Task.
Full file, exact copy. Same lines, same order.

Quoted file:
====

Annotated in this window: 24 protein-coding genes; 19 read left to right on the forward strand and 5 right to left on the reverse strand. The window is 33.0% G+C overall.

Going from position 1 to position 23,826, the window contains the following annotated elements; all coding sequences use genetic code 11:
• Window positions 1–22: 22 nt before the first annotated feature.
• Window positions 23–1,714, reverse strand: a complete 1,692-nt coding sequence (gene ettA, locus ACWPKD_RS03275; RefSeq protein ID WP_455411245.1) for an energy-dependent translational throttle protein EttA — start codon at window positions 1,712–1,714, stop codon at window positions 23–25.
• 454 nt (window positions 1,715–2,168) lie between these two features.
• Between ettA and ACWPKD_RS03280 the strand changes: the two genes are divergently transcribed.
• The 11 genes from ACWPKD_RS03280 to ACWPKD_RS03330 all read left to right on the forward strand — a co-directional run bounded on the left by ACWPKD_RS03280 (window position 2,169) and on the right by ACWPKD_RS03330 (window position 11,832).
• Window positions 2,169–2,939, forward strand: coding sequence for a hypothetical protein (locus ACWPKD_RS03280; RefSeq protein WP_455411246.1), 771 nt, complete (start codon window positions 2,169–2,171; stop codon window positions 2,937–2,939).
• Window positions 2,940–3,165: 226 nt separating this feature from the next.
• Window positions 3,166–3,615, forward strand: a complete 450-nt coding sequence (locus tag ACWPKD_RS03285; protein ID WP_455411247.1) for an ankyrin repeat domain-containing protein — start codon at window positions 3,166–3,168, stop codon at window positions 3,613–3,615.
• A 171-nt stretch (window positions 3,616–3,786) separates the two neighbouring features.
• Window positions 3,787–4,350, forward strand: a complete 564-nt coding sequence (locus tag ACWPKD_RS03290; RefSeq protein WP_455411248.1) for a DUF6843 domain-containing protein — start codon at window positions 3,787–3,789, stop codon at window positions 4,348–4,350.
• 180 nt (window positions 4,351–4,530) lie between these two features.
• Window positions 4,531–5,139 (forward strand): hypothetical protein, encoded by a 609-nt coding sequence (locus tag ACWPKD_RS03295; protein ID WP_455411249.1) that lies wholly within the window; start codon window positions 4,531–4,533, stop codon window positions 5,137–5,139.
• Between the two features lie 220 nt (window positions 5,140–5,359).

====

Annotated in this window: 24 protein-coding genes; 19 read left to right on the forward strand and 5 right to left on the reverse strand. The window is 33.0% G+C overall.

Going from position 1 to position 23,826, the window contains the following annotated elements; all coding sequences use genetic code 11:
• Window positions 1–22: 22 nt before the first annotated feature.
• Window positions 23–1,714, reverse strand: a complete 1,692-nt coding sequence (gene ettA, locus ACWPKD_RS03275; RefSeq protein ID WP_455411245.1) for an energy-dependent translational throttle protein EttA — start codon at window positions 1,712–1,714, stop codon at window positions 23–25.
• 454 nt (window positions 1,715–2,168) lie between these two features.
• Between ettA and ACWPKD_RS03280 the strand changes: the two genes are divergently transcribed.
• The 11 genes from ACWPKD_RS03280 to ACWPKD_RS03330 all read left to right on the forward strand — a co-directional run bounded on the left by ACWPKD_RS03280 (window position 2,169) and on the right by ACWPKD_RS03330 (window position 11,832).
• Window positions 2,169–2,939, forward strand: coding sequence for a hypothetical protein (locus ACWPKD_RS03280; RefSeq protein WP_455411246.1), 771 nt, complete (start codon window positions 2,169–2,171; stop codon window positions 2,937–2,939).
• Window positions 2,940–3,165: 226 nt separating this feature from the next.
• Window positions 3,166–3,615, forward strand: a complete 450-nt coding sequence (locus tag ACWPKD_RS03285; protein ID WP_455411247.1) for an ankyrin repeat domain-containing protein — start codon at window positions 3,166–3,168, stop codon at window positions 3,613–3,615.
• A 171-nt stretch (window positions 3,616–3,786) separates the two neighbouring features.
• Window positions 3,787–4,350, forward strand: a complete 564-nt coding sequence (locus tag ACWPKD_RS03290; RefSeq protein WP_455411248.1) for a DUF6843 domain-containing protein — start codon at window positions 3,787–3,789, stop codon at window positions 4,348–4,350.
• 180 nt (window positions 4,351–4,530) lie between these two features.
• Window positions 4,531–5,139 (forward strand): hypothetical protein, encoded by a 609-nt coding sequence (locus tag ACWPKD_RS03295; protein ID WP_455411249.1) that lies wholly within the window; start codon window positions 4,531–4,533, stop codon window positions 5,137–5,139.
• Between the two features lie 220 nt (window positions 5,140–5,359).